How will Senate Majority Leader Bill Frist's recent break with President Bush's restrictive stem cell policy change the politics of embryonic stem cell research?
In remarks delivered July 29 on the Senate floor, Frist announced that he will support a bill already passed by the House that would allow federal funding for research using stem cells derived from embryos that were "created for the purpose of fertility treatments" and "would otherwise be discarded and destroyed." Bush has vowed to veto the House bill; it is unclear whether supporters in either chamber have enough votes to override him.
Frist said he remains opposed to the creation of embryos specifically for research purposes, whether from gametes or by means of research cloning. He also called for a national oversight mechanism, a position similar to that of the National Academies committee that issued recommendations on embryonic stem cell research in April.
Frist's move was welcomed by many, but harshly criticized both by the religious right, which viewed it as a betrayal, and by some supporters of stem cell research. A New York Times editorial called it "a step forward, but a pathetically small one." Robert Klein, chair of the California stem cell institute, held a conference call with reporters in which he issued hyperbolic warnings about the effects of any "restrictions" on stem cell work. According to the Sacramento Bee, Klein said he "feared that Frist would allow the Senate to approve restrictions that would `handicap or destroy' stem-cell studies showing promise in treating and curing disease." This, Klein said, "would be a tragedy of the highest magnitude."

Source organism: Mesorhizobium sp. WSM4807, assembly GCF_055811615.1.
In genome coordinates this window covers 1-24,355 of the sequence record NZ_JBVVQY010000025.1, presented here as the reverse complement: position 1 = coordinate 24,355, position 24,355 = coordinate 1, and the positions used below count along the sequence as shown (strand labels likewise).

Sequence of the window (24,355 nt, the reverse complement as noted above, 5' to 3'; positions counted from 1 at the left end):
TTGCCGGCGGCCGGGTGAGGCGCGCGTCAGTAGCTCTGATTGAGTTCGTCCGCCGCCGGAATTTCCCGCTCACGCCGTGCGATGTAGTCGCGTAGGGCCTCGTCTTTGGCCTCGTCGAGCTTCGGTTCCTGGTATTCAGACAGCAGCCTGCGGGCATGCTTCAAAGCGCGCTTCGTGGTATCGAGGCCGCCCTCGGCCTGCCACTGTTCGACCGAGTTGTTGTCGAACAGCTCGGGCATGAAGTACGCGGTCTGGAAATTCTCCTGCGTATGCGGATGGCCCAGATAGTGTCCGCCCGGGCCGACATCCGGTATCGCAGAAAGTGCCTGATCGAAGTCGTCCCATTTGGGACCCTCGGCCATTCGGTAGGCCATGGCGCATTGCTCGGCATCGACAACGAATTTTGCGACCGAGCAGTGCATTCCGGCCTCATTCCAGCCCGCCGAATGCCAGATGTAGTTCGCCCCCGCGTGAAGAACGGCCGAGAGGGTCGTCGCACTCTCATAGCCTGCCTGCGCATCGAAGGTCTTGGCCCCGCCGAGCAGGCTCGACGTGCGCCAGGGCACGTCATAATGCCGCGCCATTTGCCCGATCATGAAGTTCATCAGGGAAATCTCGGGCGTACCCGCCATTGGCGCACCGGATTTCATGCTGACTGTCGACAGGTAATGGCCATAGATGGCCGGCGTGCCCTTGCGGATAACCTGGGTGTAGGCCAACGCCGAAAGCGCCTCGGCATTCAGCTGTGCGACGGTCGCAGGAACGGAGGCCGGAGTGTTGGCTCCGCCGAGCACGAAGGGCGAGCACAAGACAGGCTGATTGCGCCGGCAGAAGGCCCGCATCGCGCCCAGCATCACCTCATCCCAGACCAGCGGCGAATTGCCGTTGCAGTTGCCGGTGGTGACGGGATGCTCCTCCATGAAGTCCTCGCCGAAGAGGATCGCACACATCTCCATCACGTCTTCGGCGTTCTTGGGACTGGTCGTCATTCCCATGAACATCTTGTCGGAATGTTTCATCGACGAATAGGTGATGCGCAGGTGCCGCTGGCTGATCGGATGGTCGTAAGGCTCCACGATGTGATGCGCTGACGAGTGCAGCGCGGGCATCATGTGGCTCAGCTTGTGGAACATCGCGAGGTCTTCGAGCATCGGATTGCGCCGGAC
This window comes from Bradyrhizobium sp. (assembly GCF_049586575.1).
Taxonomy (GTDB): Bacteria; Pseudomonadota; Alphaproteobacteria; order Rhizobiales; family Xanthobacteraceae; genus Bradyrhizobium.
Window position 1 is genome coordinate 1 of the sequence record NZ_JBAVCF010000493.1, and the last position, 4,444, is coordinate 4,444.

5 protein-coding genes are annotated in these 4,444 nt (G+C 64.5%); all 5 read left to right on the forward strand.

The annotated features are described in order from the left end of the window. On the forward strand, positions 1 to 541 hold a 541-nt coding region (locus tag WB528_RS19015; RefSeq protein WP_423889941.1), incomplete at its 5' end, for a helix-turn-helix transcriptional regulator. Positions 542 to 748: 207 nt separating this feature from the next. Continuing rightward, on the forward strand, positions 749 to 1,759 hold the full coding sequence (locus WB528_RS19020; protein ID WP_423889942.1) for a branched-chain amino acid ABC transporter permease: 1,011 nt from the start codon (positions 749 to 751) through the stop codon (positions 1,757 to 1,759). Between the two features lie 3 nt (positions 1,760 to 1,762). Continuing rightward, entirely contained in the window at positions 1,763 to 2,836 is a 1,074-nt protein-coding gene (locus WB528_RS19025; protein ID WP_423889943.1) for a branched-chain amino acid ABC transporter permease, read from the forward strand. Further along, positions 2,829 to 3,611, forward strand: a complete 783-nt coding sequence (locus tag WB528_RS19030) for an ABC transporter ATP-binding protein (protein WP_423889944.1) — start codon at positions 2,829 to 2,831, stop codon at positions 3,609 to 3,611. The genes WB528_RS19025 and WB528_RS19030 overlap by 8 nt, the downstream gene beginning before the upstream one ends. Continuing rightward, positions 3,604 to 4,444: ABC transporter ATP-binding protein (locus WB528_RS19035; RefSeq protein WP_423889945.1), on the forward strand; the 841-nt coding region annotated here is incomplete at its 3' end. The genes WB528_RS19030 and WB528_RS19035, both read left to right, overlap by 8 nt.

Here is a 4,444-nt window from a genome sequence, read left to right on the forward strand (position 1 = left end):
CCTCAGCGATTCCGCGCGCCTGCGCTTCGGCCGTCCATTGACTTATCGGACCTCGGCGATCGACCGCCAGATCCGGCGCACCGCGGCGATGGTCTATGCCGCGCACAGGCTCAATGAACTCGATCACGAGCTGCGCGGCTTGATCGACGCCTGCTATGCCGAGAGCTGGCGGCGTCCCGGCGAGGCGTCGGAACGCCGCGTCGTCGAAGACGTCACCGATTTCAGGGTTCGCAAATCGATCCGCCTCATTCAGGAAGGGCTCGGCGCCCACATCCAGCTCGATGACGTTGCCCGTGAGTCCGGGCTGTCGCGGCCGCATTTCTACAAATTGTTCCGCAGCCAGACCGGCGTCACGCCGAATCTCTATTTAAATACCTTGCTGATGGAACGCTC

As these quotes suggest, the polarization surrounding stem cell research could deepen whether or not the stem cell bill is passed, and whether or not it is vetoed by Bush. If this happens, many liberals, progressives and Democrats could continue to resist meaningful oversight of stem cell research, and the significant political and ethical issues it raises that are unrelated to the status of human embryos could remain largely unaddressed.
It is also possible to envision a more positive scenario developing. Growing bipartisan support for expanded federal funding could isolate the religious right and the Bush administration, and depolarize the politics of stem cell research. This could set the stage for urgently needed agreements for effective national oversight of stem cell research, which would put the U.S. in line with regulatory policies in place in countries such as the UK, Canada, Singapore, and Sweden.